10. How do Scientists Communicate? Fiction and Nonfiction Literature • Use in place of or to supplement textbooks • Often easier to understand • Better engages reader • More in-depth applications to real life The role of the teacher is to use leading questions to: • Help students identify and scaffold science concepts • Help students identify parts of the story that are not scientifically accurate • Build on story background knowledge to teach new concepts and address the progressive levels of Bloom’s Taxonomy

  11. How do Scientists Communicate? Fiction Literature Let’s look at some examples • Charlotte’s Web by E.B. White (elementary) • There’s a Hair in My Dirt by Gary Larson (K-12) Other Good Resources • “Sid the Science Kid” books and programs (early elementary) • “The Cat in the Hat” science series (early elementary) • “The Magic School Bus” series (elementary) • “Magic Treehouse” series (elementary and middle school)

  12. How do Scientists Communicate? Nonfiction Literature Let’s look at some examples • Build It! By Linda Ward Beech (early elementary)(from The National Geographic Experience) • Here is the Coral Reef by Madeleine Dunphy (elementary) • Genome by Matt Ridley (high school) • The Secret Life of Germs by Philip Tierno (high school) Other Good Resources • The National Geographic Experience (K-5 curriculum) – gets kids journaling starting in kindergarten • Magic Tree House Field Guides (elementary and middle school) • Biographies of scientists (written for your grade level) • See examples of books on table for high school students

  13. How do Scientists Communicate? Nonfiction Literature Leading Questions for The Secret Life of Germs • Help students identify and scaffold science concepts • Help students identify parts of the story that are not scientifically accurate • Build on story background knowledge to teach new concepts and address the progressive levels of Bloom’s Taxonomy Questions are posted on CSTA website I created PowerPoint presentations that provided the answers in lecture format building on the concepts learned in the book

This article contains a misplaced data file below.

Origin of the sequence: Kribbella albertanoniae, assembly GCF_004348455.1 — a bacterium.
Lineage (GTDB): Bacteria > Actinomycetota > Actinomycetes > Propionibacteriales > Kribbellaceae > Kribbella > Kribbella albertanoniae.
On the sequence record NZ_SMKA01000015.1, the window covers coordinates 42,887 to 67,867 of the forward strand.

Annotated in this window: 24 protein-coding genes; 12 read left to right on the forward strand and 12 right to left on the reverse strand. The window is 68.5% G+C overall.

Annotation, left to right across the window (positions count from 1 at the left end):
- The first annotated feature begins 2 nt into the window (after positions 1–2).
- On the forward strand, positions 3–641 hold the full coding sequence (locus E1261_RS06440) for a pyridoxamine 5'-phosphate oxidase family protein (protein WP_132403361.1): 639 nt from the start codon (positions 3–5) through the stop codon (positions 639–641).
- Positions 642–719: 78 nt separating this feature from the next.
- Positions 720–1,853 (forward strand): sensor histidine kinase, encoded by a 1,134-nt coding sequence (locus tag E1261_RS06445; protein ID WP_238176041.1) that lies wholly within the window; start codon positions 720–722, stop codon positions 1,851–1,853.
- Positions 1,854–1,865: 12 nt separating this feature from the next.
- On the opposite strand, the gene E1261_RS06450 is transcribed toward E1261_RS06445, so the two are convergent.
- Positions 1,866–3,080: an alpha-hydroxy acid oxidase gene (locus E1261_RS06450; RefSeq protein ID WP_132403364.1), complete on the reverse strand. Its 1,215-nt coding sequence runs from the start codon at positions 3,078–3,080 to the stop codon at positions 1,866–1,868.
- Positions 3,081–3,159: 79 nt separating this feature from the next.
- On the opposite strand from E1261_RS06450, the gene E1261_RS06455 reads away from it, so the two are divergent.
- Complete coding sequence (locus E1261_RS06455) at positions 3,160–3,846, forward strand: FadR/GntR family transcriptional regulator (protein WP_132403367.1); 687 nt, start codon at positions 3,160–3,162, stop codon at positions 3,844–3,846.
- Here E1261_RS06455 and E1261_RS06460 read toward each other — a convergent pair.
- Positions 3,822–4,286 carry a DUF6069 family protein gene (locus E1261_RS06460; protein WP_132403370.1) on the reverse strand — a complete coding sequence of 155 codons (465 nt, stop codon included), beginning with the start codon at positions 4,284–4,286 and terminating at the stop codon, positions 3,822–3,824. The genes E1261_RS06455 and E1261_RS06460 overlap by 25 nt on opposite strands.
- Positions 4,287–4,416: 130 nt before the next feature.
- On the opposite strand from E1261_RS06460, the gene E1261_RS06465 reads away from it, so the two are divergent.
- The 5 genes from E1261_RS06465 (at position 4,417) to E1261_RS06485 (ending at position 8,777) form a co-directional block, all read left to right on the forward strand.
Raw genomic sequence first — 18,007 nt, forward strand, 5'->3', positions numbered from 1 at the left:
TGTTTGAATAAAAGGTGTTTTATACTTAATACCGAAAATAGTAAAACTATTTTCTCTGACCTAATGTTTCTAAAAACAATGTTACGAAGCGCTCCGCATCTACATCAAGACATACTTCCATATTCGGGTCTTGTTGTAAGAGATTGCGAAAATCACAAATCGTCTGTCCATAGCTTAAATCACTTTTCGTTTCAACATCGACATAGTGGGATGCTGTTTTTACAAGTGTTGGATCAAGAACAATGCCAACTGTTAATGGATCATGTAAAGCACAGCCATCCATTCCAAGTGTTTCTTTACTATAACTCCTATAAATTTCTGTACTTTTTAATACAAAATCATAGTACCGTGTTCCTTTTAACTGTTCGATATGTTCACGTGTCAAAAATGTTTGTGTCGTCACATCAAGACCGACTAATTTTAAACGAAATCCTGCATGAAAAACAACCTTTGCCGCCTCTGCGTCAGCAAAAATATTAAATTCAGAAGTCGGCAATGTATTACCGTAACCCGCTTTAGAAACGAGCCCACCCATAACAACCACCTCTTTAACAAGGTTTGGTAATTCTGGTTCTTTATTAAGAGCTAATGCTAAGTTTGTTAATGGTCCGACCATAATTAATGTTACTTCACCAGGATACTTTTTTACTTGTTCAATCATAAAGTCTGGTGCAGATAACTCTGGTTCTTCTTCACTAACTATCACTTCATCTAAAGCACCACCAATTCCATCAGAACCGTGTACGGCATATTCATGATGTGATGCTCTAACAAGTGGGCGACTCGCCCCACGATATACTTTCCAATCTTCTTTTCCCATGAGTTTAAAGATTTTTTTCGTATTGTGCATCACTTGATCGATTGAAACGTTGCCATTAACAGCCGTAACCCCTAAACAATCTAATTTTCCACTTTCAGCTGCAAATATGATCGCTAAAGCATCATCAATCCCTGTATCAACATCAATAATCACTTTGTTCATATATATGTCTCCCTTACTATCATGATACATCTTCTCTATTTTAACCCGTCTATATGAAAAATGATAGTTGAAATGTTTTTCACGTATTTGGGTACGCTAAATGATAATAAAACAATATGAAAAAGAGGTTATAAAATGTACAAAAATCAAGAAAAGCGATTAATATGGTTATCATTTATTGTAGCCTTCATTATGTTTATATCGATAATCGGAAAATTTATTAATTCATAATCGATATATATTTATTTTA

14. How do Scientists Communicate? Reciprocal Reading Strategies Peer Reviewed Journal Articles • Incorporate new discoveries into the curriculum • Develop technical reading skills • Chunk material into “bite sized” pieces • Use context clues to learn new vocabulary • Clarify unclear information • Summarize and connect major ideas • Develop technical writing skills • Student-written summaries, essays, and reports

  15. How do Scientists Communicate? Peer Reviewed Journal Articles • Promote a true understanding of experimental design and scientific research, and develop critical thinking skills • What is the problem/question being investigated? Why is it important? What previous research does this investigation rely on? • What is the hypothesis? What were other possible hypotheses? • What lab methods were used? How did each contribute to the experiment? What kind of data did each produce? • What were the controls and variables? Are there factors that were not controlled for? How could the experiment have been improved? • Is the data statistically significant? Is the conclusion supported by the data? In what other ways could the data be interpreted? • How do the results advance scientific understanding in this field? What future experiments should be conducted?